Saturday, May 08, 2021

Second opinion for enforced psychiatric treatment

I've mentioned before (see eg. previous post) that patients detained under the Mental Health Act (MHA) should have a right to a second opinion of their choice for medical, nursing and social matters. Currently, detained patients who are not consenting to medication must have their treatment certified after three months by a Second Opinion Approved Doctor (SOAD) from the Care Quality Commission (CQC). The government's White paper to reform the MHA (see another previous post) proposes that patients refusing medication treatment must have it certified by the SOAD at day 14, and by 2 months if they do not have relevant capacity, rather than 3 months. I don't think it's fair that patients with capacity should have stronger protection in this respect merely because they have capacity. Protection should be the same for detained patients with and without capacity, although at least civil detention should actually be difficult to justify for people with mental capacity.

As I've also mentioned (see previous post), SOADs, certainly these days, merely tend to 'rubber-stamp' Responsible Clinicans’ (RCs') treatment plans. For example, I think it's reasonable for a SOAD to consult the nearest relative about the treatment of an incapacitous patient, but I don't think I've ever seen it happen. SOADs need to take account of the will and preferences of the patient (see another previous post), including any advanced statement or Advanced Choice Document but I'm not convinced they do.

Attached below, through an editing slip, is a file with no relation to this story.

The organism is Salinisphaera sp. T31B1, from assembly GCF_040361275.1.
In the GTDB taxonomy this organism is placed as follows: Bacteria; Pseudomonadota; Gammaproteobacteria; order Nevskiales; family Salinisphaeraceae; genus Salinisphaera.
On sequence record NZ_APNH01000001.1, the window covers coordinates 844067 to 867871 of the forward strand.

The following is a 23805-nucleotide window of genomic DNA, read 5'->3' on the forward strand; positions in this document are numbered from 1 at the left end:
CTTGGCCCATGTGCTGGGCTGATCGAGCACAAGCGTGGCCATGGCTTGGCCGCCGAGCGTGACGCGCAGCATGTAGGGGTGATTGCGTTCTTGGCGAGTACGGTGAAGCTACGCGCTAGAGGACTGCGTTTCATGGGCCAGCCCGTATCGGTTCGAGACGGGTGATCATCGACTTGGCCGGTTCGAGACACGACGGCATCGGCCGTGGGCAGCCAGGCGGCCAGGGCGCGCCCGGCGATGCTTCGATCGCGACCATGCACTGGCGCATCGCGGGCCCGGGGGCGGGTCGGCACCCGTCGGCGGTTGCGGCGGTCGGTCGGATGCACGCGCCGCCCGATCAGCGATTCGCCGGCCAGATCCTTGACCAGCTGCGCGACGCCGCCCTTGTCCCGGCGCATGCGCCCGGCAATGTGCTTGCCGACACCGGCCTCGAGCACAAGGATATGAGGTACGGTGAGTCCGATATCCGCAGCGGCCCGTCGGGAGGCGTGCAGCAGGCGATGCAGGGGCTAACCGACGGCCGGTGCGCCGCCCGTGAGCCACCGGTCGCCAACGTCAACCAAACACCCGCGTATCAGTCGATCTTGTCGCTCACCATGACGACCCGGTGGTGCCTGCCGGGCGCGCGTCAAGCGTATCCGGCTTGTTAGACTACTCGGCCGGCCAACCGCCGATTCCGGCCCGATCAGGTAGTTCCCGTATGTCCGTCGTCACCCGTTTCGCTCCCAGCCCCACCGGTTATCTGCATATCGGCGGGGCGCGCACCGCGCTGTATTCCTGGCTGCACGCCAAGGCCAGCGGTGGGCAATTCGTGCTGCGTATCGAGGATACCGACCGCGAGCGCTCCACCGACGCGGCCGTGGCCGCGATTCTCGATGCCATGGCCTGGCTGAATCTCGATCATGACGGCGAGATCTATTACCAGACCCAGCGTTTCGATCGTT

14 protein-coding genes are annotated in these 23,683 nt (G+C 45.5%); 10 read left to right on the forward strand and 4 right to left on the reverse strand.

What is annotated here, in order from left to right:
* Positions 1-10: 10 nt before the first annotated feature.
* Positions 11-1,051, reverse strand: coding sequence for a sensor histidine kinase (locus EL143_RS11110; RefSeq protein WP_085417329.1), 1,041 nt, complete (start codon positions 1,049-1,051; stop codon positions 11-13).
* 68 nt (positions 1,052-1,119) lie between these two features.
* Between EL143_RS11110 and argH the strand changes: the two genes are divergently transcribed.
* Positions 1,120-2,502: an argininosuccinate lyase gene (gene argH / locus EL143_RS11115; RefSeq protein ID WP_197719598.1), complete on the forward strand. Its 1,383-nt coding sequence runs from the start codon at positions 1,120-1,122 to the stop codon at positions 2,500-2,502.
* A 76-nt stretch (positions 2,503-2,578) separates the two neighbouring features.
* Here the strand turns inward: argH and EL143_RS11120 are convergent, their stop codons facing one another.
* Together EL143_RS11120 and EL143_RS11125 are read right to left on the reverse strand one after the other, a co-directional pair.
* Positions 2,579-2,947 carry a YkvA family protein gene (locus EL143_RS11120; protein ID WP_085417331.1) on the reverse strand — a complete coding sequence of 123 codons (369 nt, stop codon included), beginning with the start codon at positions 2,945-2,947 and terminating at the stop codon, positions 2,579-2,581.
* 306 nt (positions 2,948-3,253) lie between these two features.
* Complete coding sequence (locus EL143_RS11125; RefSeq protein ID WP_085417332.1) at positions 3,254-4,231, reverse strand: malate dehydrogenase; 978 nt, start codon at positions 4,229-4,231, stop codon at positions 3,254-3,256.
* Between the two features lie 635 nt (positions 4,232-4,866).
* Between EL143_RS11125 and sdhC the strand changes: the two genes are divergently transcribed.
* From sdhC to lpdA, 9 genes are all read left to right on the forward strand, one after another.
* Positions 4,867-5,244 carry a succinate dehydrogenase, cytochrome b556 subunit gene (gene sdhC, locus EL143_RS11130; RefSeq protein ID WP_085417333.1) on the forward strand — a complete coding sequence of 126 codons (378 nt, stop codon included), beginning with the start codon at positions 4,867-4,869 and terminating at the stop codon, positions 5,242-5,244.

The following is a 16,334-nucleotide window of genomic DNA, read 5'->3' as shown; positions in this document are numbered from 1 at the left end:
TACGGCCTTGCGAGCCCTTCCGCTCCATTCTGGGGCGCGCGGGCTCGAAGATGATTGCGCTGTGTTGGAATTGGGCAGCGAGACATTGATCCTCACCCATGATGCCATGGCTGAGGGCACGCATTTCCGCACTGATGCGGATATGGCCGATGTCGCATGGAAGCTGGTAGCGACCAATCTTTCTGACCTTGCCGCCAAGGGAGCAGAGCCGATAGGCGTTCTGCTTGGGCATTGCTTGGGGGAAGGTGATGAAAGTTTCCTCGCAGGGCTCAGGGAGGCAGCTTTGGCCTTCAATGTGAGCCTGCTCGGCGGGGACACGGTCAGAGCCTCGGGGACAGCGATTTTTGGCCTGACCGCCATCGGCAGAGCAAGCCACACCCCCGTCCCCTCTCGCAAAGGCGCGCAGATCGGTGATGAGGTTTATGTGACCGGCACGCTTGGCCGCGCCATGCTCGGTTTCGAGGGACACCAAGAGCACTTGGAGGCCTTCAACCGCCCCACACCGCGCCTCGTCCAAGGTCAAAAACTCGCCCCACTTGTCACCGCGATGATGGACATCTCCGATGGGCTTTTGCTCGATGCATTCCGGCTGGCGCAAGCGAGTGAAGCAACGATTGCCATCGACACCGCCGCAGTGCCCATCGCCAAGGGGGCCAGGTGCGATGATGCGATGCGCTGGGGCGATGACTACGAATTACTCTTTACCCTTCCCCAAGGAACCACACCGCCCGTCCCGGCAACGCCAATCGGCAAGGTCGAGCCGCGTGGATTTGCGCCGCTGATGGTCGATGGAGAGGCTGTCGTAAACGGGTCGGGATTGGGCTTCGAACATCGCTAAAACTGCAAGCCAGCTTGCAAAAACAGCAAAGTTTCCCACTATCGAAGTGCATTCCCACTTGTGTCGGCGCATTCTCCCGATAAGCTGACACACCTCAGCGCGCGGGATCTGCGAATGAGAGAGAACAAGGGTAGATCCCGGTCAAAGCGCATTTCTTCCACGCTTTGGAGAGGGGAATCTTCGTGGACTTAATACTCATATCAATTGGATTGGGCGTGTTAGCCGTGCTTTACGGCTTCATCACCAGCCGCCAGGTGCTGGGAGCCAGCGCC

As I've again also mentioned before (see eg. previous post), I think a better safeguard would be to abolish SOADs and have their function taken over by the Mental Health Tribunal (MHT). The MHT should be able to require the RC to reconsider a specific treatment decision in a Tribunal hearing, if necessary, as proposed by the White paper, following a preliminary ‘permission to appeal’ stage. Personally I've no objection to this decision being made by a single judge sitting alone, particularly if it makes the Tribunal more responsive in these circumstances, as it's simpler to organise a single rather than three person panel. If necessary, the judge should be able to seek advice from a panel of medical members. The judge will be able to consider and make a judgement about any conflict between the RC and second opinion doctor of the patient's choice and made by the second opinion doctor in their best interests.

Finally, in my previous post, I've talked about independent clinical opinions being available routinely for patients and nearest relatives as part of an improved advocacy service. As I keep saying, the White paper proposals do not go far enough. They need to be put under proper scrutiny on the basis of these alternative proposals that I am making.

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